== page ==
The mission of Palmer Memorial Episcopal Church is to know and share the love of Jesus Christ. Frank, confident, and trustful conversation is an essential part of reflecting together on the mystery of God in Jesus Christ and God’s creative and redemptive love in our own lives and in the world around us. Often, though, we are led into difficult, even disturbing, conversations as we bring the length and breadth of our assumptions, hopes, opinions, and certainties, into the formative power of Christian faith. Avoiding the issues around which passion and disagreement reside might well be an easier path, but commitment to remaining in conversation with one another despite our differences is part of our calling as followers of Jesus Christ.
In order to mark both our commitment to conversation and our recognition of the challenges, we affirm:
- that we are all made in the image of God and must, therefore, treat one another with respect and dignity;
- that we are free to explore different ideas and beliefs as well as to grow and change theologically;
- that we share a common sinfulness and, therefore, will understand only partially and be mistaken frequently;
- that we do not have to agree in order to love one another;
- that our conversations, even our most passionate disagreements, take place in the presence of the Holy Spirit, whom we seek not to grieve.
And we strive:
- to approach conversation with a willingness to listen and learn, acknowledging the value of opposing views;
- to treat one another as honest inquirers, attempting to discern God’s truth in a complex world;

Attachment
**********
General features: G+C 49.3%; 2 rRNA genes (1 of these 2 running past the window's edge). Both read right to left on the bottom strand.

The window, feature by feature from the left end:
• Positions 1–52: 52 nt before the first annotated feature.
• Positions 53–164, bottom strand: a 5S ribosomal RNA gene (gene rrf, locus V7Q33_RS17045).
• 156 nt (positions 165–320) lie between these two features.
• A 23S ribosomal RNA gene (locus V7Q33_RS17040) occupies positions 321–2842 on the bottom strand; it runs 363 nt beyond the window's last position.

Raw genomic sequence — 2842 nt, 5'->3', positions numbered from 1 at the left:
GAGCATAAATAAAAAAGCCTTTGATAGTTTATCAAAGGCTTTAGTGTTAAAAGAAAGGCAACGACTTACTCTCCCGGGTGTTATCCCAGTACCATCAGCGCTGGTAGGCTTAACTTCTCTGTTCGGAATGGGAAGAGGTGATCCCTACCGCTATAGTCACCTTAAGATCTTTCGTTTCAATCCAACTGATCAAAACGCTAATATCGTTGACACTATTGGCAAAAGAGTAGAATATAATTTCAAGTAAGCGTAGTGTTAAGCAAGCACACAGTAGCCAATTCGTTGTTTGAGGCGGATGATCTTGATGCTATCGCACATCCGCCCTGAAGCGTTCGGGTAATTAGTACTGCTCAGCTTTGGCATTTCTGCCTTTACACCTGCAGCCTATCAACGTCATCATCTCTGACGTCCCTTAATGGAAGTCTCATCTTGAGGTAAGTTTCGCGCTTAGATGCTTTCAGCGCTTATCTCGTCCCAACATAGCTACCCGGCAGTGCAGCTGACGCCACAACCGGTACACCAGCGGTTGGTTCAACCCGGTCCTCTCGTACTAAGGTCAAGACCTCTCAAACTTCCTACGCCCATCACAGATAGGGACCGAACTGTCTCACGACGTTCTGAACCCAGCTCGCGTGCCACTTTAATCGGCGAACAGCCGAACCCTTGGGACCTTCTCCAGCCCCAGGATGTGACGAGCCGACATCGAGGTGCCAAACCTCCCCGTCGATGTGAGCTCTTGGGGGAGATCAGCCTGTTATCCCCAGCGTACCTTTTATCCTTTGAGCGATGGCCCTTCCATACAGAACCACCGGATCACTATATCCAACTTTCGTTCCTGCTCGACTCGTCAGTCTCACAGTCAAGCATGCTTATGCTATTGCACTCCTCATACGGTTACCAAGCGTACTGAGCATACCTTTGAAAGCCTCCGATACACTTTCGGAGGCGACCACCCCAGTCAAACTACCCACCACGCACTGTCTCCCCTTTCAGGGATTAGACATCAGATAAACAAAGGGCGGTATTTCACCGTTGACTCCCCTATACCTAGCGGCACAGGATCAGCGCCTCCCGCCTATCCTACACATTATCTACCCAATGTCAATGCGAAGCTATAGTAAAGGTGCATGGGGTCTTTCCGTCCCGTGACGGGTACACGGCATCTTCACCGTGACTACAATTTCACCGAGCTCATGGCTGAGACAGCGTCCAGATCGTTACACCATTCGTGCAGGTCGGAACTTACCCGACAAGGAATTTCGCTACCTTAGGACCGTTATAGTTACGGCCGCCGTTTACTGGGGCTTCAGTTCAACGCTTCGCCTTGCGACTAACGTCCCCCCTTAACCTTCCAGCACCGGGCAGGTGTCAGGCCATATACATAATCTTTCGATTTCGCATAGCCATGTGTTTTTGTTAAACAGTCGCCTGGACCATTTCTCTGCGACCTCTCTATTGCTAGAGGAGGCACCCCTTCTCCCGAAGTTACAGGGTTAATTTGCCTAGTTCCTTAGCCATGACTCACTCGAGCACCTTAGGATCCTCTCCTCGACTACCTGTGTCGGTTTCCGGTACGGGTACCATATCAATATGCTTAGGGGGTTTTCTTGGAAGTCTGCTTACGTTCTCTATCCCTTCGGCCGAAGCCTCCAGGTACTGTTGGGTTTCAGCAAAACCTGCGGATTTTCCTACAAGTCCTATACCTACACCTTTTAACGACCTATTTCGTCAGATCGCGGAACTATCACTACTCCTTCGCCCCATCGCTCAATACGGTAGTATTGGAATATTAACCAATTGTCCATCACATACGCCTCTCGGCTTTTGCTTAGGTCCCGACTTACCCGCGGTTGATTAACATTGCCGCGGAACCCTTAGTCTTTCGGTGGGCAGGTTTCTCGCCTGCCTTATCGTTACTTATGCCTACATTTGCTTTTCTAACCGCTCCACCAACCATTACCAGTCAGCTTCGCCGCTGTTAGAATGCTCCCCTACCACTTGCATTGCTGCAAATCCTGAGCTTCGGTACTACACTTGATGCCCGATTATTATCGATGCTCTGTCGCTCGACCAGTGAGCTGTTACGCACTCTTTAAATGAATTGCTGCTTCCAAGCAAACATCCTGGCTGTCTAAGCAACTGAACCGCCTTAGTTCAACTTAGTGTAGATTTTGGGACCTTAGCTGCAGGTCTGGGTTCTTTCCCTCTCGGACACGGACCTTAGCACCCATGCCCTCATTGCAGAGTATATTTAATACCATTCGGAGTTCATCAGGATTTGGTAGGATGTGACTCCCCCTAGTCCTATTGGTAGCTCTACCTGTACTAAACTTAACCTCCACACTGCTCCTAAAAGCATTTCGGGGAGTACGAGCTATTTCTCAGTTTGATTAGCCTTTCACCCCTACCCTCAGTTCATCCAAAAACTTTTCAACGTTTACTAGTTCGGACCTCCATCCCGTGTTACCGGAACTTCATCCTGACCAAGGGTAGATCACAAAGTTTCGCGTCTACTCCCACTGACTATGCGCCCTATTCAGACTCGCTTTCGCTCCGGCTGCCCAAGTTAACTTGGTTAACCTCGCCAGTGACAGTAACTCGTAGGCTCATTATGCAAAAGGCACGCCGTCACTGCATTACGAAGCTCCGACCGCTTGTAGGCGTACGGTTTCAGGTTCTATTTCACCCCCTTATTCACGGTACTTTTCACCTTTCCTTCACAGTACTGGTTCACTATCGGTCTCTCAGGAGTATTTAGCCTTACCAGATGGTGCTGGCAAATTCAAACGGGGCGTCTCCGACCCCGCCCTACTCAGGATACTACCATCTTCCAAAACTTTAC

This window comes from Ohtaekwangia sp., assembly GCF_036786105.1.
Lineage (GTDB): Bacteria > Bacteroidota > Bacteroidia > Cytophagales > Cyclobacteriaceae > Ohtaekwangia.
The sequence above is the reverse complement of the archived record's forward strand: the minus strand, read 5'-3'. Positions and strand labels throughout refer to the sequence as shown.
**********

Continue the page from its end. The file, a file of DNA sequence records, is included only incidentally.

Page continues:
- to engage ideas without attacking or dismissing those that hold them;
- to acknowledge the limited perspective of our own experience and opinions, and be open to the possibility of our views changing;
- to consider the possibility that we might be mistaken, secure in the knowledge of the love and forgiveness we have all received in Jesus;
- to challenge one another while seeking not to give offense;
- to consider challenges from others while striving not to take offense too readily;
- to serve reconciliation by sharing when we have been offended, and by not sharing anonymous complaints or stating “people are saying” or “I hear that”;
- to acknowledge stereotypes, ask for clarification in order to avoid misunderstandings, and make room for complexity;
- to embrace the words of Psalm 19:14 as our own prayer: “Let the words of my mouth . . . be acceptable in your sight, O Lord, my strength and my redeemer.”